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Microporous Biodegradable Polymeric Sponge for Surgical Haemostasis and Wound Healing

2016-05-18 / Categories:Hemostatic, Sponge,
Collagen binds to the specific receptor site on platelet membrane which swells and release substances which help in haemostasis4. Collagen binds to fibronectin, causing platelet adhesion. It attracts monocytes which transform into macrophages. Macrophages release substances that result in fibroplasias and angiogenesis5. Collagen provides support for the growth of new capillaries. The presence of new capillaries is essential for the deposition of new fibers. Collagen directly supports the growth, attachment, differentiation and migration of keratinocytes. By binding with fibronectin, collagen provides a provisional matrix for keratinocytes migration. It also helps in wound remodeling.

We selected Gelatin in place of collagen since it is a denatured type of collagen which is obtained by hydrolysis of collagen molecules. Gelatin has structural similarities as well as similar properties as of collagen so it also can be used as haemostatic and for wound remodelling. It is completely resorbable in-vivo and its physicochemical properties can be modulated due to existence of many functional groups8. Collagen is known to have wide biomedical applications but expresses antigenicity in physiological condition; gelatin has no such antigenicity. Gelatin has been used in wide variety of wound dressing 9-10. Recently gelatin has shown to exhibit activation of macrophages and high haemostatic effect11. Gelatin is practically more convenient than collagen because a concentrated collagen solution is extremely difficult to prepare from the native collagen, and furthermore gelatin is far more economical than the collagen.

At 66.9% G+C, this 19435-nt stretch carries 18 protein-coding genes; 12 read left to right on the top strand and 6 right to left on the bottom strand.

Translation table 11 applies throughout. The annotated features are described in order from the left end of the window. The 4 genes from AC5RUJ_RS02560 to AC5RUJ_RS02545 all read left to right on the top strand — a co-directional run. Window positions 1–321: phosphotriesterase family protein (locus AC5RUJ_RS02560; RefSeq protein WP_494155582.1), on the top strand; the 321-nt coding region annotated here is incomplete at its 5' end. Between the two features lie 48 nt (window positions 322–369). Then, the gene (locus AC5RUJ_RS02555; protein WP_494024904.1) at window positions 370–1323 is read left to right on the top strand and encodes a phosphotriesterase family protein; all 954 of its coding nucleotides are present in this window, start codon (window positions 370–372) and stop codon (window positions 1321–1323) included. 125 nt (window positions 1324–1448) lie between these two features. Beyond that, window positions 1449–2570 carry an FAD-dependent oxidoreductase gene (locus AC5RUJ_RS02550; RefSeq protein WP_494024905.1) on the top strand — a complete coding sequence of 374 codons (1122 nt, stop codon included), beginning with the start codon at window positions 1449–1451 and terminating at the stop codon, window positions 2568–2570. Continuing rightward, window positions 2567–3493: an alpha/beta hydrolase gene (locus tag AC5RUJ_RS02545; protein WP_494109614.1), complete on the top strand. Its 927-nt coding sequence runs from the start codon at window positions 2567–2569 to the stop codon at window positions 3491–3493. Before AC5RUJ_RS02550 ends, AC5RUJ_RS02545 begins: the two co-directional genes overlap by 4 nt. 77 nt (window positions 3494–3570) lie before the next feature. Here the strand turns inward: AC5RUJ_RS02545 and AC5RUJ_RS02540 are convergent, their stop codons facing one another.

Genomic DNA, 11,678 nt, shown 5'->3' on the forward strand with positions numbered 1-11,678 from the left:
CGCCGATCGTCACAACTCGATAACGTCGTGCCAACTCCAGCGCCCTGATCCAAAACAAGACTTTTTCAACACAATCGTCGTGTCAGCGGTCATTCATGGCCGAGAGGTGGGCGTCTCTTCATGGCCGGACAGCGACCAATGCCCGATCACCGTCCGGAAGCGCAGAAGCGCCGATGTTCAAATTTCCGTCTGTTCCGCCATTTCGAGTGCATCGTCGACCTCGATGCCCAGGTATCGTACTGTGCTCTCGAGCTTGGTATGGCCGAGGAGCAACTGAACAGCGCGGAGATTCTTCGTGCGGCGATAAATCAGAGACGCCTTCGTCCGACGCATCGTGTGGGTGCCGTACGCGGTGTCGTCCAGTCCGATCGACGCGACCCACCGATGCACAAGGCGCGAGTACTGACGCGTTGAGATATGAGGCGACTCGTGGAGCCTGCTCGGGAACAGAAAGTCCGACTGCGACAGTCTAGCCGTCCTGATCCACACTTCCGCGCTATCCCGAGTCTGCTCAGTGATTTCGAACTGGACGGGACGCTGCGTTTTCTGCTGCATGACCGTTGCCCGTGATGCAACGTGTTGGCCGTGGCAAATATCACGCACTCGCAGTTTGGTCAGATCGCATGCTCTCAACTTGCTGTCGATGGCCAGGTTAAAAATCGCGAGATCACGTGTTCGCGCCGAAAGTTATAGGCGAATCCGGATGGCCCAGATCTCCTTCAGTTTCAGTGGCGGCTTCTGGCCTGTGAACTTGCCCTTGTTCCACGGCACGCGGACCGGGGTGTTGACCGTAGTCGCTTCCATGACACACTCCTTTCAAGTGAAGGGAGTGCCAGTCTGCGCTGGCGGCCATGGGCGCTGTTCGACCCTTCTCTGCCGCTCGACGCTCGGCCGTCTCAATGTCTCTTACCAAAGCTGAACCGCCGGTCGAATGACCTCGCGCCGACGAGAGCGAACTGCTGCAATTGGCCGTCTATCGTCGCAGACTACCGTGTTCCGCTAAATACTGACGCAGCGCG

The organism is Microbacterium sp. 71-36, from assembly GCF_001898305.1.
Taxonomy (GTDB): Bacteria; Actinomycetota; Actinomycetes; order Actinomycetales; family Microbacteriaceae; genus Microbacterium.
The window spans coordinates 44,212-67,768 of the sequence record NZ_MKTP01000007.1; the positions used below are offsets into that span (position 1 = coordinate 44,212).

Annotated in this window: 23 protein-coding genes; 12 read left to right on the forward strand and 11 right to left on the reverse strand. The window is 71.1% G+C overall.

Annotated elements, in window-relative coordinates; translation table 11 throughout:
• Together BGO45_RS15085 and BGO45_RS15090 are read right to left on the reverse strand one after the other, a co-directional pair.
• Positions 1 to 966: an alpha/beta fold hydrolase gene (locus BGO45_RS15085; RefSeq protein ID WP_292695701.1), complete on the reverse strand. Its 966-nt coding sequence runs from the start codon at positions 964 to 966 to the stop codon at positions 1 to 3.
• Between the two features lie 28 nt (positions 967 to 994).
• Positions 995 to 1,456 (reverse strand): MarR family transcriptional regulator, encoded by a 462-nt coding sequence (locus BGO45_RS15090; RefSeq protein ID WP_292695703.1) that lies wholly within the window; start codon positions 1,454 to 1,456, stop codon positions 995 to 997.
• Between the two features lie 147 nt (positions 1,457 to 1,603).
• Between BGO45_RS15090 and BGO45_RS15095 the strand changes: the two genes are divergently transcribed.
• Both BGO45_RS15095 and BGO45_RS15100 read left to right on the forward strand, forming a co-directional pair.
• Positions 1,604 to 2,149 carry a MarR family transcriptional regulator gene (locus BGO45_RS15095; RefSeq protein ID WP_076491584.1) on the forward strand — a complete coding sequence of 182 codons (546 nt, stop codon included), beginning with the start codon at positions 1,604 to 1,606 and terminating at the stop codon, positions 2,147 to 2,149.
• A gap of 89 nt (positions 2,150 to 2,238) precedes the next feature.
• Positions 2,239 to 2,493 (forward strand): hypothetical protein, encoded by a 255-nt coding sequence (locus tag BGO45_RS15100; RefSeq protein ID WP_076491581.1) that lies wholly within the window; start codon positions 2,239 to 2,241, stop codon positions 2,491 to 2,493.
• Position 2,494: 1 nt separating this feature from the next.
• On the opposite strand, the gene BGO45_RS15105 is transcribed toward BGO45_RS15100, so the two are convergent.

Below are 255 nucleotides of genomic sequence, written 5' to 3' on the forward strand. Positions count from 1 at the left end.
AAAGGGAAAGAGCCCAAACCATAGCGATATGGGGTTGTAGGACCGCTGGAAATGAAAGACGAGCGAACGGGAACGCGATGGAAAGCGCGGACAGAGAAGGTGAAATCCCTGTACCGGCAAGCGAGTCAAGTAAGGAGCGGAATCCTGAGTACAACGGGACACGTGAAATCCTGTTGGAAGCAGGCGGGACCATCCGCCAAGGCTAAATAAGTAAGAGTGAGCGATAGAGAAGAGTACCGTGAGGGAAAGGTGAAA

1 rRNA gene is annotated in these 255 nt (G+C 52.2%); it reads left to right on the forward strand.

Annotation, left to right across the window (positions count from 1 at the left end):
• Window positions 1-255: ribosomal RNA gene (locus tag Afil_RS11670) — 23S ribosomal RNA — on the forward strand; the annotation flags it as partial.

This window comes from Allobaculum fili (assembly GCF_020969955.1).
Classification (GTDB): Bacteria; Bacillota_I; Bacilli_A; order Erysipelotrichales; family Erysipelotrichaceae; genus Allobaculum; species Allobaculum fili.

Gelatin is used in biodegradable materials. It can be converted into other forms such as sponges by crosslinking of gelatin. Physical crosslinking of gelatin film is generally carried out by thermal heating and ultraviolet irradiations. For chemical crosslinking of gelatin several crosslinking agents such as formaldehyde, glutaraldehyde, water soluble carbodiimides, diepoxy compounds, diisocynates are used. These agents form amide bridges within the amino acids present in the gelatin and cause crosslinking of the gelatin. The toxicity of crosslinking agent should be taken into consideration while development of gelatin sponges.

The aim of current study was to prepare crosslinked gelatin sponges and to investigate their physical, chemical, mechanical and morphological characteristics. The ultimate goal of this study is to evaluate the haemostatic and wound healing effect of these sponges compared with conventional wound dressing in order to prove their applicability to a new type of biodegradable wound dressing.


Type A gelatin prepared by acidic treatment to porcine skin was procured from Nitta Gelatin (Canada) and had the following characteristics: gel strength on bloom scale 272, pH 4.7, viscosiy of 5% solution was 44mPas at 60 o C. It was used without further purification. Formaldehyde solution (37-41%), conc. sulphuric acid, sodium bicarbonate, hydrochloric acid and chromotropic acid were ordered from S.D.Fine chemicals, Mumbai.

Chromotropic acid reagent consisted of 50mg of chromotropic acid per 100ml of mixture of 9ml concentrated sulphuric acid and 4ml of water. TNBS (≥98% pure) was purchased from Sigma Aldrich. Double distilled water was used for all experimental work. All the chemicals utilized were ACS reagent grade.

All in-vivo studies mentioned here were carried out after approving the protocol from Animal ethical committee of C.U.Shah College of Pharmacy, Mumbai.